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5 Myths About Suicide We Need To Stop Believing

Suicide is complex and sadly more common than you think. But there are lots of myths about what you should/shouldn't do and how you should feel. Here are 5 myths that are definitely not true. Trigger warning: The following article contains discussion of suicide. If you are feeling suicidal and need support you can call the Samaritans for free by calling 116 123, or 999 if you need urgent medical attention.

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1. Talking about suicide could put the idea in someone’s head or make them try it / Via

The word suicide can feel like a very scary word to say and is often seen as a taboo subject, making it difficult for people to reach out for help when they’re struggling.

But if someone is already thinking about suicide, talking won't make it worse - instead it gives a person the chance to be honest about how they are feeling. Talking about suicide is so important.

2. Talking about, or attempting suicide is attention seeking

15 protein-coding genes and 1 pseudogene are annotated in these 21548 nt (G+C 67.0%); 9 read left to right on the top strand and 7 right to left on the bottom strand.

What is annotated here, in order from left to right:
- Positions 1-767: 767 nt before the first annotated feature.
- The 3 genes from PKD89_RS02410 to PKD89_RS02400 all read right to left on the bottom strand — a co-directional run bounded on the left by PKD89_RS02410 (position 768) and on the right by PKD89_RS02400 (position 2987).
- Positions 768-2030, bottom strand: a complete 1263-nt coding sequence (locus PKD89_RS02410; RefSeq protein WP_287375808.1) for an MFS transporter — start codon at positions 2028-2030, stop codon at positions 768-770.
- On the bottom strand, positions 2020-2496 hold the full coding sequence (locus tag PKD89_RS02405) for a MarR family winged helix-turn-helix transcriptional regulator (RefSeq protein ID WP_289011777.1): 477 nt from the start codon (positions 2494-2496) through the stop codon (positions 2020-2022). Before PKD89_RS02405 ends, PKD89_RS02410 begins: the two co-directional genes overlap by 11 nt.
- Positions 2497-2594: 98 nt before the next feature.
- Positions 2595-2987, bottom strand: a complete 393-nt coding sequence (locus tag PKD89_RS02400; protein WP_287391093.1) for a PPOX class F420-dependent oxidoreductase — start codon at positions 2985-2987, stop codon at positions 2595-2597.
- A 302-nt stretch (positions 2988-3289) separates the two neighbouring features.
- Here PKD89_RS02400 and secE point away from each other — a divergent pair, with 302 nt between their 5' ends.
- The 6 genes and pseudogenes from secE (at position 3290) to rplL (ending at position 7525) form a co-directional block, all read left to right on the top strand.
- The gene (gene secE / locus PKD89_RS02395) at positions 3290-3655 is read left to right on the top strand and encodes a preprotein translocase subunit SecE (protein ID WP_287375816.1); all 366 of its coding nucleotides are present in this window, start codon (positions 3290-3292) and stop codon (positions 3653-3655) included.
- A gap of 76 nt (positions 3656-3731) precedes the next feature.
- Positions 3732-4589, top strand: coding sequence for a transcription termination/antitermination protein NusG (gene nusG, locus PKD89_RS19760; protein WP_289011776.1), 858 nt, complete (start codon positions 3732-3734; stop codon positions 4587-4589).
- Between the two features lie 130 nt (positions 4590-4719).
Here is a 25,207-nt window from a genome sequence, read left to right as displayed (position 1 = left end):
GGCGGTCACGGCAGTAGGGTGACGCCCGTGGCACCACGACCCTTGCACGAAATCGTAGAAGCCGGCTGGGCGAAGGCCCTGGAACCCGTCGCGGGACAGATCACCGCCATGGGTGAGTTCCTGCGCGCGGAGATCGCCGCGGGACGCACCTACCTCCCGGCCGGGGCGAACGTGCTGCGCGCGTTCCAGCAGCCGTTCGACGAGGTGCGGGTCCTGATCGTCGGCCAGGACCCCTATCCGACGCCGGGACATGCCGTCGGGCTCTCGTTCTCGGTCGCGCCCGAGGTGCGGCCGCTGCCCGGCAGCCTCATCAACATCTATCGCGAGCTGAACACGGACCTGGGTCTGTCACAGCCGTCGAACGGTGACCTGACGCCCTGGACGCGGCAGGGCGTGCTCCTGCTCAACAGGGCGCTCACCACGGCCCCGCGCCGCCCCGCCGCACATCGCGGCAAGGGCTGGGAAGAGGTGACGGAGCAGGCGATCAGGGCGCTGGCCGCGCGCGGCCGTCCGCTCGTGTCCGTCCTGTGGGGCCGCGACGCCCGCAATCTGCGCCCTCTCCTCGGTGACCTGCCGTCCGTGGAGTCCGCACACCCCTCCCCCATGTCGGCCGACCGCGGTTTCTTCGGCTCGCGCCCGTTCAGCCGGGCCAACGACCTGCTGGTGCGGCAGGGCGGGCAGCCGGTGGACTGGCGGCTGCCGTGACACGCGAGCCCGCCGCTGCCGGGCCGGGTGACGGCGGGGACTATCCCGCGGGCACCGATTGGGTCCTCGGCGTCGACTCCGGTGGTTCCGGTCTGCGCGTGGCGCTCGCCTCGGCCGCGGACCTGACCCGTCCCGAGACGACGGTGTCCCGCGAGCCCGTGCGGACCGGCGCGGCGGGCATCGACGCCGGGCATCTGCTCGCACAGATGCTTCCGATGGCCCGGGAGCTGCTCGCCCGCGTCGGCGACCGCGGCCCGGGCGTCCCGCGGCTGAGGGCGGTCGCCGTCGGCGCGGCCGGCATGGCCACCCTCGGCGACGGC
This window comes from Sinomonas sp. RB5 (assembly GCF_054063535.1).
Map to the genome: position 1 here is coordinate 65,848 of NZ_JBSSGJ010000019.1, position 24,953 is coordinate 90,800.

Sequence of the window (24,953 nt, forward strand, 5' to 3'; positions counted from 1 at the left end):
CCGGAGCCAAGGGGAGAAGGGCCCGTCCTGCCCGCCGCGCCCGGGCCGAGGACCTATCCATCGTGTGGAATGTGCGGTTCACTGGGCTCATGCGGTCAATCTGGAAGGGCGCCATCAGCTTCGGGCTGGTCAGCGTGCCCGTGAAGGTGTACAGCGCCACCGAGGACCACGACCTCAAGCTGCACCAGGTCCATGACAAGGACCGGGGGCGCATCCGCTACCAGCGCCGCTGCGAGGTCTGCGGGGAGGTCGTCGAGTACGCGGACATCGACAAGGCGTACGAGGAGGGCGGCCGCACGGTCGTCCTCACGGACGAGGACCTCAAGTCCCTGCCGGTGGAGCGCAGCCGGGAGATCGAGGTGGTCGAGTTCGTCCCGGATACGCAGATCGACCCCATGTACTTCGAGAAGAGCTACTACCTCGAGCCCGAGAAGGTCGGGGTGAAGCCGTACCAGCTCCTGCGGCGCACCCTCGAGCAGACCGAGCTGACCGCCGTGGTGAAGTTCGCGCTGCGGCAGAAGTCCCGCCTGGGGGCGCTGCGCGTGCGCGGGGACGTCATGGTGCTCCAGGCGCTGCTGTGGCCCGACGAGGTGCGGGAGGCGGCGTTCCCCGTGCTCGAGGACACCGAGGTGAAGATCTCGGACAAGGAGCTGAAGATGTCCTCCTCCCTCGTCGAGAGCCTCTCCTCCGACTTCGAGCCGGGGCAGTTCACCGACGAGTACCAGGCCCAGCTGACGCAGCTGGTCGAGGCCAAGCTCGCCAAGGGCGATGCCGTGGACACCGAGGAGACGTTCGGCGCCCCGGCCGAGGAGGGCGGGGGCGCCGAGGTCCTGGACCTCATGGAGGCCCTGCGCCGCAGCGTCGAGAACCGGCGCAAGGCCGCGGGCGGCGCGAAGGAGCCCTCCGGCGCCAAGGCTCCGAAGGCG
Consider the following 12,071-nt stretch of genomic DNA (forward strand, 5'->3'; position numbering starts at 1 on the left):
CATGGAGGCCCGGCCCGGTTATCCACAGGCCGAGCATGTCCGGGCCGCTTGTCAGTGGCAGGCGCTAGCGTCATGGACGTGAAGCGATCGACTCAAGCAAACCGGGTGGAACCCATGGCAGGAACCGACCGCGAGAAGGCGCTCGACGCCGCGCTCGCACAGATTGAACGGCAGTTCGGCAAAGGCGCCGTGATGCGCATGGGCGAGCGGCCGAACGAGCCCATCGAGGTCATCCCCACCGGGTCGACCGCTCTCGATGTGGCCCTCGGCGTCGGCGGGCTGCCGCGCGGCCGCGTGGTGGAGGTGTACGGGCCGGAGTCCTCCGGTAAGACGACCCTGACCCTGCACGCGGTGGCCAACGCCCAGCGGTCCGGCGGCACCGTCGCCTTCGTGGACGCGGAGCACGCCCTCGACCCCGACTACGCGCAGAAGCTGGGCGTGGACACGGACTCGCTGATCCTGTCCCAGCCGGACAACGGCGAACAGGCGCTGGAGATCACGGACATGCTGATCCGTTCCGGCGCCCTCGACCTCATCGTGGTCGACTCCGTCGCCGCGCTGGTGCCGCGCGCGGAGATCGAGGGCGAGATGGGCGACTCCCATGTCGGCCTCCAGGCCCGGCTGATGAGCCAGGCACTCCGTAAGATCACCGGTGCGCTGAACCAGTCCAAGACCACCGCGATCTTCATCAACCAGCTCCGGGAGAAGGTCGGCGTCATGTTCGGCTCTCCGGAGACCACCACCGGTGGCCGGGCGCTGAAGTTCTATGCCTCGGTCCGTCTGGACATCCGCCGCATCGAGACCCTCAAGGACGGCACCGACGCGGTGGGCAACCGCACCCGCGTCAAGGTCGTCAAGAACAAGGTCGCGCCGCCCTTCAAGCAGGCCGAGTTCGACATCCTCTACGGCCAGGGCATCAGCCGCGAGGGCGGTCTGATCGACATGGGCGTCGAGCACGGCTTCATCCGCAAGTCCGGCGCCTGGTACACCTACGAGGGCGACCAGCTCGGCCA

BBC / Via

Of course not! If someone is talking about suicide it should be taken seriously, and it's a big deal that they felt they could tell you. Reaching out for help is an really difficult thing to do, so it's important to give people the support they need.

3. Young people are not at risk of suicide / Via

Suicide is the leading cause of death in under 30 year olds in the UK, and is the second leading cause of death of 15-24 year olds worldwide. And its very common to have thoughts of suicide, in fact 1 in 4 young people think about it – so if you are having these thoughts you're not alone.

4. Suicide is 'selfish' / Via

Suicide is not selfish. In a lot of cases people who commit suicide believe that the people they love would be better off without them. It can't be selfish because they don't see any other option.

5. No one can help

Late Night With Seth Meyers / Via

Suicide is an isolating experience, whether you’re thinking of suicide, have lost someone to suicide or are worried about someone you love. But you're not alone and there are people who can help. Talking to family and friends can be good but if you don’t feel like you can, there are loads of great services out there:

University of Leeds Counselling Service

LUU Student Advice



Dial house

Leeds Nightline - Student run helpline open every night from 8pm-8am. The number is on the back of your student card.

But of course if you or someone you know is in crisis or needs urgent mental health support call 999

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